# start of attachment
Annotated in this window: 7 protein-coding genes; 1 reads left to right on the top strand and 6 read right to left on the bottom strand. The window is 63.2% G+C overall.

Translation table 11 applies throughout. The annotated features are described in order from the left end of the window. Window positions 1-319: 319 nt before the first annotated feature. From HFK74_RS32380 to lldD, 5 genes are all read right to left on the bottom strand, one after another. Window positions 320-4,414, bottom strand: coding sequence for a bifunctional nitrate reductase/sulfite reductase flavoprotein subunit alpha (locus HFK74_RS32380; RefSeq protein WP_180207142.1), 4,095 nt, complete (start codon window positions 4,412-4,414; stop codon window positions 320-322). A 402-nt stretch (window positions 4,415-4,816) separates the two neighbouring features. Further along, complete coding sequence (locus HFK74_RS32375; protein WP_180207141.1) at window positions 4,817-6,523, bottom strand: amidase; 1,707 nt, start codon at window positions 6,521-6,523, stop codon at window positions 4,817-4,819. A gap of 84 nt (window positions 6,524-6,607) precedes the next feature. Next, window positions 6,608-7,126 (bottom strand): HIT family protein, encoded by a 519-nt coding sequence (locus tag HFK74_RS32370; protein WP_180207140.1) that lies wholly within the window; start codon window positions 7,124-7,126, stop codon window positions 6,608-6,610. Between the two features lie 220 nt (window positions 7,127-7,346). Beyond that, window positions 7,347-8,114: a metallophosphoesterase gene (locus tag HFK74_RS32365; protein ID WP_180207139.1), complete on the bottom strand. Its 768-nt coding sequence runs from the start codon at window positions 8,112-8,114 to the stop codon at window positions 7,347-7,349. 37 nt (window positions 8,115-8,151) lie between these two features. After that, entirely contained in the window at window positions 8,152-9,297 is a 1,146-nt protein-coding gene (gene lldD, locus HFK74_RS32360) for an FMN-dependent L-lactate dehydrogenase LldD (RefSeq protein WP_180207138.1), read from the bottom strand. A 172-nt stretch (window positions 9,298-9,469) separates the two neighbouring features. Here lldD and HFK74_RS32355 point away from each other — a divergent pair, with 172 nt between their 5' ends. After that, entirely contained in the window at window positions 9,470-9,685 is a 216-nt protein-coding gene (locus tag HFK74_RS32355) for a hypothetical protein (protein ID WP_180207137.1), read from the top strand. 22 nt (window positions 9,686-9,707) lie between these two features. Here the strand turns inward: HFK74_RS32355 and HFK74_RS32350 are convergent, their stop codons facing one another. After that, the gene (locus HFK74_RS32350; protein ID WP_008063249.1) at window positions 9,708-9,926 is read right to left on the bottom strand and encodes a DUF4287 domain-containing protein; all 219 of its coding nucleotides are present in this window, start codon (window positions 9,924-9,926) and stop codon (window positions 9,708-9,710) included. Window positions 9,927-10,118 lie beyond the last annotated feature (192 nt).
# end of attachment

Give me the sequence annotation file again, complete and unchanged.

Annotated in this window: 7 protein-coding genes; 1 reads left to right on the top strand and 6 read right to left on the bottom strand. The window is 63.2% G+C overall.

Translation table 11 applies throughout. The annotated features are described in order from the left end of the window. Window positions 1-319: 319 nt before the first annotated feature. From HFK74_RS32380 to lldD, 5 genes are all read right to left on the bottom strand, one after another. Window positions 320-4,414, bottom strand: coding sequence for a bifunctional nitrate reductase/sulfite reductase flavoprotein subunit alpha (locus HFK74_RS32380; RefSeq protein WP_180207142.1), 4,095 nt, complete (start codon window positions 4,412-4,414; stop codon window positions 320-322). A 402-nt stretch (window positions 4,415-4,816) separates the two neighbouring features. Further along, complete coding sequence (locus HFK74_RS32375; protein WP_180207141.1) at window positions 4,817-6,523, bottom strand: amidase; 1,707 nt, start codon at window positions 6,521-6,523, stop codon at window positions 4,817-4,819. A gap of 84 nt (window positions 6,524-6,607) precedes the next feature. Next, window positions 6,608-7,126 (bottom strand): HIT family protein, encoded by a 519-nt coding sequence (locus tag HFK74_RS32370; protein WP_180207140.1) that lies wholly within the window; start codon window positions 7,124-7,126, stop codon window positions 6,608-6,610. Between the two features lie 220 nt (window positions 7,127-7,346). Beyond that, window positions 7,347-8,114: a metallophosphoesterase gene (locus tag HFK74_RS32365; protein ID WP_180207139.1), complete on the bottom strand. Its 768-nt coding sequence runs from the start codon at window positions 8,112-8,114 to the stop codon at window positions 7,347-7,349. 37 nt (window positions 8,115-8,151) lie between these two features. After that, entirely contained in the window at window positions 8,152-9,297 is a 1,146-nt protein-coding gene (gene lldD, locus HFK74_RS32360) for an FMN-dependent L-lactate dehydrogenase LldD (RefSeq protein WP_180207138.1), read from the bottom strand. A 172-nt stretch (window positions 9,298-9,469) separates the two neighbouring features. Here lldD and HFK74_RS32355 point away from each other — a divergent pair, with 172 nt between their 5' ends. After that, entirely contained in the window at window positions 9,470-9,685 is a 216-nt protein-coding gene (locus tag HFK74_RS32355) for a hypothetical protein (protein ID WP_180207137.1), read from the top strand. 22 nt (window positions 9,686-9,707) lie between these two features. Here the strand turns inward: HFK74_RS32355 and HFK74_RS32350 are convergent, their stop codons facing one another. After that, the gene (locus HFK74_RS32350; protein ID WP_008063249.1) at window positions 9,708-9,926 is read right to left on the bottom strand and encodes a DUF4287 domain-containing protein; all 219 of its coding nucleotides are present in this window, start codon (window positions 9,924-9,926) and stop codon (window positions 9,708-9,710) included. Window positions 9,927-10,118 lie beyond the last annotated feature (192 nt).